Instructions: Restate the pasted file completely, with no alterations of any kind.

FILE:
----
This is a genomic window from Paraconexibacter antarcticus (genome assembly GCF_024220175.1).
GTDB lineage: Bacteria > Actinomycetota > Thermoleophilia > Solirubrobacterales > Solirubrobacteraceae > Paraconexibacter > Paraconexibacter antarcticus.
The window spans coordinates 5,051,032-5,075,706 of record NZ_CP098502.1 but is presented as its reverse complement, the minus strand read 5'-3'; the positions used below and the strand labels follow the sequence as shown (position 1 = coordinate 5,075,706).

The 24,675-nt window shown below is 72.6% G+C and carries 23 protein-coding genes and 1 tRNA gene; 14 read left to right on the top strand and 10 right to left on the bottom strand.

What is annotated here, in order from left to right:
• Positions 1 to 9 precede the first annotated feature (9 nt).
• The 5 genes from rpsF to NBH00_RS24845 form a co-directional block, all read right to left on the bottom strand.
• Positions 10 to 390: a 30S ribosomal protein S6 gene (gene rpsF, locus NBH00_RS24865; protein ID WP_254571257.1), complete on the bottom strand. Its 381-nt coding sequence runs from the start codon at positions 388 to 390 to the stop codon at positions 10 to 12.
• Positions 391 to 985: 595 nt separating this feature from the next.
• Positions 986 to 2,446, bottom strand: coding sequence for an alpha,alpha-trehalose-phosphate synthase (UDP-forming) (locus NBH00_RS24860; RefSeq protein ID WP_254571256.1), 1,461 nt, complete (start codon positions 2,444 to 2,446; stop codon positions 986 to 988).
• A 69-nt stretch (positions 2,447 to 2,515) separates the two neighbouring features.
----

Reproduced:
This is a genomic window from Paraconexibacter antarcticus (genome assembly GCF_024220175.1).
GTDB lineage: Bacteria > Actinomycetota > Thermoleophilia > Solirubrobacterales > Solirubrobacteraceae > Paraconexibacter > Paraconexibacter antarcticus.
The window spans coordinates 5,051,032-5,075,706 of record NZ_CP098502.1 but is presented as its reverse complement, the minus strand read 5'-3'; the positions used below and the strand labels follow the sequence as shown (position 1 = coordinate 5,075,706).

The 24,675-nt window shown below is 72.6% G+C and carries 23 protein-coding genes and 1 tRNA gene; 14 read left to right on the top strand and 10 right to left on the bottom strand.

What is annotated here, in order from left to right:
• Positions 1 to 9 precede the first annotated feature (9 nt).
• The 5 genes from rpsF to NBH00_RS24845 form a co-directional block, all read right to left on the bottom strand.
• Positions 10 to 390: a 30S ribosomal protein S6 gene (gene rpsF, locus NBH00_RS24865; protein ID WP_254571257.1), complete on the bottom strand. Its 381-nt coding sequence runs from the start codon at positions 388 to 390 to the stop codon at positions 10 to 12.
• Positions 391 to 985: 595 nt separating this feature from the next.
• Positions 986 to 2,446, bottom strand: coding sequence for an alpha,alpha-trehalose-phosphate synthase (UDP-forming) (locus NBH00_RS24860; RefSeq protein ID WP_254571256.1), 1,461 nt, complete (start codon positions 2,444 to 2,446; stop codon positions 986 to 988).
• A 69-nt stretch (positions 2,447 to 2,515) separates the two neighbouring features.